Summary: There is an exception to a previous post, which explained that a stock market crash would have only minor economic effects on America. Just as an oil crash hurts oil producing regions (e.g., Texas), a stock market crash hurts areas that produce stock certificates. Printing this “paper” is the most profitable part of the San Francisco Bay economy, putting it in the cross-hairs for the inevitable crash. We do not know when it will arrive, just that it will. (This is a slightly revised post from 2015.)
Sector crashes often harshly affect industries and regions even when the national impact is minor or even beneficial. An oil bust hurts not just oil exploration and production companies, but also regions focused on that industry (e.g., Texas) – while helping everybody else. Similarly a stock market crash will hurt companies that trade stocks (brokerage firms) and those that print stock certificates (e.g., Tesla Motors) – and areas that manufacture stock certificates. Most especially the San Francisco Bay Area.
Silicon Valley and the entire Bay area form a 21st century version of a gold rush. Money floods in and fortunes are made — but instead of exporting pretty rocks it exports papers promising future riches. This should be obvious by now. I walk through the details in these posts…
- The advertising glut dooms the social media industry.
- The key things to know about the great American bubble machine.
These industries will not disappear, any more than finance did after the 1970s crashes, or the oil industry did after the 1980s bust. But the people in these industries and the areas in which they cluster will suffer from the fall to Earth (except those people at the top, and those who got in early).
What will happen after the crash?
The venture capital industry will evaporate, except for its long-experienced super-competent core. The bursting bubble will thin the herds of biotechs, social media companies, and other bubble industries. Bankruptcies for the unprofitable while the survivors reorganize to produce cash flow and profits instead of glitzy investor presentations and clickbait headlines. That means layoffs, and wage freezes for the rest – which slowly ratchet prices and wages back towards the national averages.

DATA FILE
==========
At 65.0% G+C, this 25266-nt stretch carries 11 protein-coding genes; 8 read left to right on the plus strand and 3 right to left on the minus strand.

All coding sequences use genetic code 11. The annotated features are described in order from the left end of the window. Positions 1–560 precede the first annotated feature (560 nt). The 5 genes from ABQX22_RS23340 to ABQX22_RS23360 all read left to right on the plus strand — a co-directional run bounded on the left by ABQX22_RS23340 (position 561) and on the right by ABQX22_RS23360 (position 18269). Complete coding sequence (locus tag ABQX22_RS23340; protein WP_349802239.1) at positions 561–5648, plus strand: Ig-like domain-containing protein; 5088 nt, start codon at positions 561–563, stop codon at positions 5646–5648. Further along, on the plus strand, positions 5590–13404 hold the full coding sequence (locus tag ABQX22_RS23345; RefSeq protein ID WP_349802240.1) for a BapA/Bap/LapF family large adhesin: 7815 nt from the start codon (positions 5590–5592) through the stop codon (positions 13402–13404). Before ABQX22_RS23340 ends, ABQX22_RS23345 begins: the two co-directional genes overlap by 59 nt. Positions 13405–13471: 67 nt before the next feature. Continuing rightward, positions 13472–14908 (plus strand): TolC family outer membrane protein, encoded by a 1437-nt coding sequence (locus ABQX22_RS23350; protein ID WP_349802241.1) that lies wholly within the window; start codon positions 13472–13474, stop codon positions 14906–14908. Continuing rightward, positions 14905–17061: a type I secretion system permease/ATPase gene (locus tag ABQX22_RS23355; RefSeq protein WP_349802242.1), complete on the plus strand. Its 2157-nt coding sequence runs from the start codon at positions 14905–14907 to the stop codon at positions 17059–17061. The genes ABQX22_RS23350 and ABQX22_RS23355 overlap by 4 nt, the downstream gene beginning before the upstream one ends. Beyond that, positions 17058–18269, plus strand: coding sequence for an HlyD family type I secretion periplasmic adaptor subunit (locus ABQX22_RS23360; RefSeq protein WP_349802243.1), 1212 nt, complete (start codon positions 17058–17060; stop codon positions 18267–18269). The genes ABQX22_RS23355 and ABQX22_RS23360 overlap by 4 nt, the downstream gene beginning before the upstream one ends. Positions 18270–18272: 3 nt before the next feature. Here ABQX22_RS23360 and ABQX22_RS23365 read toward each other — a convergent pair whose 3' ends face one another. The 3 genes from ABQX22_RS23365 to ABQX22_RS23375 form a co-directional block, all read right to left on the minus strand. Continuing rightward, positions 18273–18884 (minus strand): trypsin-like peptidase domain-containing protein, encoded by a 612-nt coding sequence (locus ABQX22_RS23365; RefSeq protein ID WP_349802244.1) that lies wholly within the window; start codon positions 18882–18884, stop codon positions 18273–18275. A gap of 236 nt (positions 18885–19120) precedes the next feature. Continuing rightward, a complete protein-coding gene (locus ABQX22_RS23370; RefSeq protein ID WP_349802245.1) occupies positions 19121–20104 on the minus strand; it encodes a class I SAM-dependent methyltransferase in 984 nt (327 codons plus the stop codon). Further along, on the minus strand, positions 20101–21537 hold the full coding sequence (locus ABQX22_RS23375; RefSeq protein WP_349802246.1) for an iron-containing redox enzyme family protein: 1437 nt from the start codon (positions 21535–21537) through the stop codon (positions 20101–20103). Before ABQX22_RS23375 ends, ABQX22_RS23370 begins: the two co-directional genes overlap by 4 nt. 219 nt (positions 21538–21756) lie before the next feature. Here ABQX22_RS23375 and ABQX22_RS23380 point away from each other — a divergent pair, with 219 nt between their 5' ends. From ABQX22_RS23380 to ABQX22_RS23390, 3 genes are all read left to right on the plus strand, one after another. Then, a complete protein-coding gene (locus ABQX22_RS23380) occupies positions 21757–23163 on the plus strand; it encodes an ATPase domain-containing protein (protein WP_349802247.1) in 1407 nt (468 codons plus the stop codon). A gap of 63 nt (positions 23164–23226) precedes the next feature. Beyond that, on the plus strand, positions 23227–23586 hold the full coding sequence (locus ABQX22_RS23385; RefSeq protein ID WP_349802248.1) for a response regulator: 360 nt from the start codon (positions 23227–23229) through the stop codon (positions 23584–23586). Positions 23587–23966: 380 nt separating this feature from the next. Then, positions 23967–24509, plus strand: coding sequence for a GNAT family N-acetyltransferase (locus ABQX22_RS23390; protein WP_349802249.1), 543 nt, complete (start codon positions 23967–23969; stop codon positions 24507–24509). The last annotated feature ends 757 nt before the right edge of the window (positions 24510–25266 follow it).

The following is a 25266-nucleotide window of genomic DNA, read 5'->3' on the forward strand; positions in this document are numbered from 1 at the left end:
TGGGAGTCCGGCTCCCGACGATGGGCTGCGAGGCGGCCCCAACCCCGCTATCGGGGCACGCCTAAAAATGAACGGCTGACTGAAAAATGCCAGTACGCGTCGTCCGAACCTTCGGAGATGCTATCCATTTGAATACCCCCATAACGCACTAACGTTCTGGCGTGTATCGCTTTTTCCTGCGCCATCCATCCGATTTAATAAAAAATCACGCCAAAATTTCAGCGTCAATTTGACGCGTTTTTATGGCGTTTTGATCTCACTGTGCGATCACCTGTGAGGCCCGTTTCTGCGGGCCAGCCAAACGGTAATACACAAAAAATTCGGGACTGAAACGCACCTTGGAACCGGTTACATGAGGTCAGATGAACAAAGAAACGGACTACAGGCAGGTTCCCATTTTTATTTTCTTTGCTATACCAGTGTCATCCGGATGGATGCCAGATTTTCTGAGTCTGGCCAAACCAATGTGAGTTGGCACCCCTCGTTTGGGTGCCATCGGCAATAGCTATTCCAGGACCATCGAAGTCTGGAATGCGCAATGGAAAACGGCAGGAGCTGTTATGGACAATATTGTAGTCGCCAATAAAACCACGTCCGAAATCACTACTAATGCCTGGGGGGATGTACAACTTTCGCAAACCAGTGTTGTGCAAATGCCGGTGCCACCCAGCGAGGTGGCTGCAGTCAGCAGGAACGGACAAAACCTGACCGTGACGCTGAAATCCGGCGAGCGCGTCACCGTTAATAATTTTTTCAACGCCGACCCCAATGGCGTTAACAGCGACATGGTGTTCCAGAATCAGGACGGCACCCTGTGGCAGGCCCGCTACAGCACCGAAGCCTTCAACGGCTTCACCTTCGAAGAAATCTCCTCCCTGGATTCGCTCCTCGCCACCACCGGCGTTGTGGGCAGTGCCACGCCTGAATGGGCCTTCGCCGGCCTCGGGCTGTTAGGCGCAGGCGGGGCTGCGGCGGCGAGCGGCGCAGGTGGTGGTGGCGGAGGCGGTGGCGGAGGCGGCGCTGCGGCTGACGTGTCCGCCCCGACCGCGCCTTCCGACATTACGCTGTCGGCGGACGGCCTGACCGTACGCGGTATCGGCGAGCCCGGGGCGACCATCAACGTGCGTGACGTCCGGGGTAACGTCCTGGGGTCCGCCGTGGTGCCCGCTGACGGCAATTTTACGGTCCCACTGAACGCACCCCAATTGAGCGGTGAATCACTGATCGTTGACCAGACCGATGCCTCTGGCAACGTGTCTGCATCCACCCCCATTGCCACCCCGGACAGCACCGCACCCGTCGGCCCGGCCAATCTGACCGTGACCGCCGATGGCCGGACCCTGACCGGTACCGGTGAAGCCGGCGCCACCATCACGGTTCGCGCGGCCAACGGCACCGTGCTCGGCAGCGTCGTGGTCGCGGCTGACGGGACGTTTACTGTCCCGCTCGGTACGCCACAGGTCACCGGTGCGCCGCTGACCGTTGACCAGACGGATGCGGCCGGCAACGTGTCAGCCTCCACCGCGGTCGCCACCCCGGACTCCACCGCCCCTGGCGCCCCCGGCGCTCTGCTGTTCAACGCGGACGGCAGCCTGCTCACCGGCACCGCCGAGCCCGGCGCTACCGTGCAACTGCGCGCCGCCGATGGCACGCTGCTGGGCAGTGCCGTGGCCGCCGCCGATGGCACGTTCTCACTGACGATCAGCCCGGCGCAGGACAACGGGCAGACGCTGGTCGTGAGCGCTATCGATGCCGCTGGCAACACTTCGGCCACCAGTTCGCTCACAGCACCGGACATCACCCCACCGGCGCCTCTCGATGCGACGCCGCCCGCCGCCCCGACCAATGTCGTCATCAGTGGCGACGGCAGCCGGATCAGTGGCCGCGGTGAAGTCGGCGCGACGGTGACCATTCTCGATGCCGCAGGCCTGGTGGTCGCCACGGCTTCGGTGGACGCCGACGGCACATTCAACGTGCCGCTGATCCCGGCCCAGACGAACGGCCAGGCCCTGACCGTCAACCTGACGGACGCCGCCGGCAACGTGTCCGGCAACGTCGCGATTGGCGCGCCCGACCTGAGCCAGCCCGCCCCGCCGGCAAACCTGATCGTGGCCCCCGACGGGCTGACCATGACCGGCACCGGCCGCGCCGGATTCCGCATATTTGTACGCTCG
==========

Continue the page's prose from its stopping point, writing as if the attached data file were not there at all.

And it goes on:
The crash will force evolution of the cultures at some corporations. The New York Time’s exposé about Amazon reveals how the management squeezes its white collar workers (it doesn’t mention the sweatshop working conditions in its warehouses). Only its insanely hot stock price makes that possible, as workers toil for the chance to profit from investors’ greed – more so than their wages.
When a regional economy breaks, its real estate prices usually crash soon afterwards. San Francisco has been one of two great beneficiaries of the debt supercycle since 1982. The result of its field of dreams burning will not be pretty. For its history see this March 2018report by Paragon Real Estate Group (click to enlarge graph). Imagine the effect when the prices revert, something unimaginable to many in the region.
A real estate crash in a hot property market begins a second wave of economic decline for the affected region. People with no-recourse mortgages walk away from their loans (“jingle mail” for the banks) and seek new opportunities elsewhere. Prices will drop far. Not down to the levels of Buffalo or Iowa City, but to those of a premium urban center. San Francisco will be much like Oz, the Emerald City, after its people take off their green glasses.
Crashes are part of the business cycle, not the apocalypse. Boom-bust cycles are an inherent aspect of free market systems. They occurred in 19th century Britain, with its gold-based currency and no fractional reserve banking.
Sometimes government policy restrains the formation and development of bubbles. Sometimes – like now – it magnifies them.
The important policy action after the crash is helping affected people (minimizing the pain), not making the downturn worse (e.g., the Fed should stop raising interest rates). For long-term benefit we need to better manage these cycles. Investors being less gullible is a good first step. Only fools allow insiders to blow two bubbles in 20 years.